Adidas is on a mission to evolve to a performance culture – establishing a fast-paced, feedback-driven performance management approach that has more in common with the elite athletes that they sponsor than their corporate competitors Nike and Puma. This signals a significant shift for Adidas in their performance strategy which previously conformed to the traditional PM model.
“In the past, we followed the traditional approach of annual reviews at the end of the year. We were always looking back and that really wasn’t in line with our vision for a future-focused performance culture,” said Andy Longley, Global Senior Director of Talent.
Andy tells us about Adidas’ new performance and development approach, dubbed “My Best”, which borrows elements of sports psychology and techniques from elite sportspeople and applies them to monitor the performance of their 55,000 people.
“We’re using this new performance development approach to accelerate our culture change so we can focus on the two culture shifts we’re trying to drive: 1. Playing to win: promoting healthy competition against our competitors as well as internally; and 2. Evolving to a performance culture: constantly try to improve what we do at the individual level, at the team level and a macro level.”
Coaching, Detail and Regularity
The foundation of Adidas’ new performance development approach is coaching, with an emphasis on detail and regularity, something that was missing in their existing approach.
“For an athlete to become the champion of their own development, whether that be an Olympian or a team sport athlete, they need regular feedback from coaches, teammates, nutritionists and analysts. This regular, real-time information is essential for creating self-awareness in the athletes and helps them iterate on improving their performance every day.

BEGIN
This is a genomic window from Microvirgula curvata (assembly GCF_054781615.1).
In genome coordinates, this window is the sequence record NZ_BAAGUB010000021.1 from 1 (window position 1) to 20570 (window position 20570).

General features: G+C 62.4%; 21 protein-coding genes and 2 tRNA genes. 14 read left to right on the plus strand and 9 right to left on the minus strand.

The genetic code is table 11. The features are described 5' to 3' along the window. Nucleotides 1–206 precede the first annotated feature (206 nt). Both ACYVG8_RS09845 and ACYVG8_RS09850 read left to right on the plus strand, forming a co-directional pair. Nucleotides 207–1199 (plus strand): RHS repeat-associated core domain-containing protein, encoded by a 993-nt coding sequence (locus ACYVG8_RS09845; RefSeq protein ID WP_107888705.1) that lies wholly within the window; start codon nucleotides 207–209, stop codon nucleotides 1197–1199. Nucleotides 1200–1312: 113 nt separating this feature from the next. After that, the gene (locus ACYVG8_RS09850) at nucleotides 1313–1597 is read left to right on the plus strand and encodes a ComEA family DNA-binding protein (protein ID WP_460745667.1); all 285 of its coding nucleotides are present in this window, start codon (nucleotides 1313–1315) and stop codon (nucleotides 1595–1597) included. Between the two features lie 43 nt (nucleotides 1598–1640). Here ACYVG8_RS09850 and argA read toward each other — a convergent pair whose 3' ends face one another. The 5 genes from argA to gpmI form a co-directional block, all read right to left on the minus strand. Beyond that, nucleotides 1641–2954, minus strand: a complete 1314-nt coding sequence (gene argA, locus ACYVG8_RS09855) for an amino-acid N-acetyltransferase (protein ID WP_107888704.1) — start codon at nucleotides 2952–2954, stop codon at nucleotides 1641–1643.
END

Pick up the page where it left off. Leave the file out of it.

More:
“That’s one of the foundational tenets of what we’re trying to do in ‘My Best’. Creating more awareness within ourselves, as employees and leaders, building more coaching into our muscle memory, to help create performance-driven habits in our people every day, just like athletes do.”
Their feedback-focused performance development strategy has four key elements which Longley outlines here:
1. Monthly Touch Base
“The monthly touch base is a conversation between an employee and their line manager that is focused on performance and development only. It’s not an operational catch-up. We’ve created this space for these coaching conversations to happen more frequently and it’s the glue that holds a lot of the other elements of our performance strategy together.”
2. 90 Day Plan
“Very rarely do athletes focus on the end of the season; they’d normally focus on their next game if it’s a team sport, or their next event if it’s an individual athlete. They’re looking to try to achieve a personal best or land a team structure which often requires a frequently-changing strategy. We’ve brought that shorter-term focus into our performance strategy with our 90-day plans.
“The 90-day plans give a shorter-term focus on our objectives and mean we can adapt our objectives for that quarter against the business needs. It means we are agile enough to be able to pivot according to the business conditions or environment e.g. if we get a new competitor, or if we have a macroeconomic situation like we are currently experiencing in Latin America with devaluations of some of the currency, that has a big impact. This shorter-term focus on our objectives means we’re able to iterate more regularly.”
3. Technology Driven Feedback
“Just like an athlete would use biometrics such as GPS tracking to measure how many kilometres they run in a match, we wanted to use technology to bring in feedback from multiple sources, so that each employee could see how they were tracking in real-time. We’ve built an app which is able to collect feedback from stakeholders, colleagues, or team members if you’re a leader, to help you evaluate and drive your performance.”
4. Quarterly Performance Conversations
“The final element of our performance strategy was changing the frequency of our formal performance conversations from annually to quarterly. These more frequent reviews allow employees to get feedback in time to be able to digest it and adjust their work accordingly. Just as athletes would review footage of their last game to improve their technique for their next match, we’re helping our people do the same rather than waiting till the end of the year.”